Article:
|Publication number||US7055604 B2|
|Application number||US 10/604,515|
|Publication date||6 Jun 2006|
|Filing date||28 Jul 2003|
|Priority date||15 Aug 2002|
|Also published as||CA2495342A1, CA2495342C, US8113284, US20040129418, US20060196659, WO2004018840A1|
|Publication number||10604515, 604515, US 7055604 B2, US 7055604B2, US-B2-7055604, US7055604 B2, US7055604B2|
|Inventors||Virginia Jee, Nicolas Flamant, Hubertus Thomeer, Sarmad Adnan, Michael Gay|
|Original Assignee||Schlumberger Technology Corp.|
|Export Citation||BiBTeX, EndNote, RefMan|
|Patent Citations (12), Non-Patent Citations (9), Referenced by (71), Classifications (35), Legal Events (3)|
|External Links: USPTO, USPTO Assignment, Espacenet|
This is a Utility Application of prior provisional patent application Ser. No. 60/403,865 filed Aug. 15, 2002 now abandoned.
This Invention is directed to methods for treating hydrocarbon-bearing formations i.e., to increase the production of oil/gas from the formation. More specifically, the invention relates to the placement of fluids for instance for stimulation treatment such as matrix and fracture treatments.
Hydrocarbons (oil, natural gas, etc.) are obtained from a subterranean geologic formation (i.e., a “reservoir”) by drilling a well that penetrates the hydrocarbon-bearing formation. This provides a partial flowpath for the oil to reach the surface. In order for oil to be “produced,” that is, travel from the formation to the wellbore, and ultimately to the surface, there must be a sufficiently unimpeded flowpath from the formation to the wellbore. If the formation is naturally “tight”, i.e. has poorly interconnected pores, or has been damaged by the accumulation of mineral or chemical deposits (scales, precipitates, polymer residues, etc.), resulting from prior treatments or from aging of the reservoir, the flowpath is altered and the production is lower than expected.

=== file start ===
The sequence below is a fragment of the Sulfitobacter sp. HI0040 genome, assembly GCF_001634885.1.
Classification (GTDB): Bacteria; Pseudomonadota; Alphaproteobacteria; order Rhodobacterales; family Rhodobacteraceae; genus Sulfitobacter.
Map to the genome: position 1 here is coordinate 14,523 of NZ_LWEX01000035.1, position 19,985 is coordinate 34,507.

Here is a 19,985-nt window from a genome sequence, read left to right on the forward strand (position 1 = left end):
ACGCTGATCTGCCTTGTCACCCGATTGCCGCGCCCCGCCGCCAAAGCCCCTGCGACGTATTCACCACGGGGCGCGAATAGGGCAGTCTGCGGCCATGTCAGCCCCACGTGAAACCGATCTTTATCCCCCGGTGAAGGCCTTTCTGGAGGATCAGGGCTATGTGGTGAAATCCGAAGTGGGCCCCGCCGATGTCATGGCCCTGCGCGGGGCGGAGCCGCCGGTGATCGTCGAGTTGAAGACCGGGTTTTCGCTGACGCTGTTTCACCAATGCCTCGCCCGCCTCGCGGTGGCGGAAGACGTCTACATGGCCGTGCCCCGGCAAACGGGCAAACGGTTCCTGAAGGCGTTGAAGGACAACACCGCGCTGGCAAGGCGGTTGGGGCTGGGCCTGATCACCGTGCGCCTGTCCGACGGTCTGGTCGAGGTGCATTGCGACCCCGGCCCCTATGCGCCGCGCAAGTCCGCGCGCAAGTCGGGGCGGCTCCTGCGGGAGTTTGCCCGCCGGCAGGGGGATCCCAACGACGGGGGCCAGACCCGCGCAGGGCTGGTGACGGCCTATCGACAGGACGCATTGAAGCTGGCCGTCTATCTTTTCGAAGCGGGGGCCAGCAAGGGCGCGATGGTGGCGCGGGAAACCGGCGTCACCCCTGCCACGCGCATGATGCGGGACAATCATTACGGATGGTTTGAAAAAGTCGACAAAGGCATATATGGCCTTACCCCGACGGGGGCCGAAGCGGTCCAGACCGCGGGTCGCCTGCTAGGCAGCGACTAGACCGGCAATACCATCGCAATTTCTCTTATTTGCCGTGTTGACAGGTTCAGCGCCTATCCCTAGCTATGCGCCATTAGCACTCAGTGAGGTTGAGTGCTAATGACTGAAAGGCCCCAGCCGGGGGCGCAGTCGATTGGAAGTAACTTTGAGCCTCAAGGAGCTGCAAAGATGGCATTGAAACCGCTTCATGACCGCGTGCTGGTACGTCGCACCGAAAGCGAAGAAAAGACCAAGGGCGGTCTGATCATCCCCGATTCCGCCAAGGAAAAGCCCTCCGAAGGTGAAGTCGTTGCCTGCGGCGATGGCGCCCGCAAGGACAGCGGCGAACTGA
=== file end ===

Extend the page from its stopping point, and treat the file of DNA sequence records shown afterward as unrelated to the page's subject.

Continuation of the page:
Stimulation techniques aim at increasing the net permeability of a reservoir. This is typically achieved through the use of fluid pressure to fracture the formation and/or the injection of chemicals through the wellbore and into the formation to react with and dissolve the deposits or the formation, therefore creating alternative flowpaths. This invention is primarily directed to the latter and thus relates to methods to enhance well productivity by dissolving formation minerals (e.g. calcium carbonate), or deposits by techniques known as “matrix acidizing”and “acid fracturing”.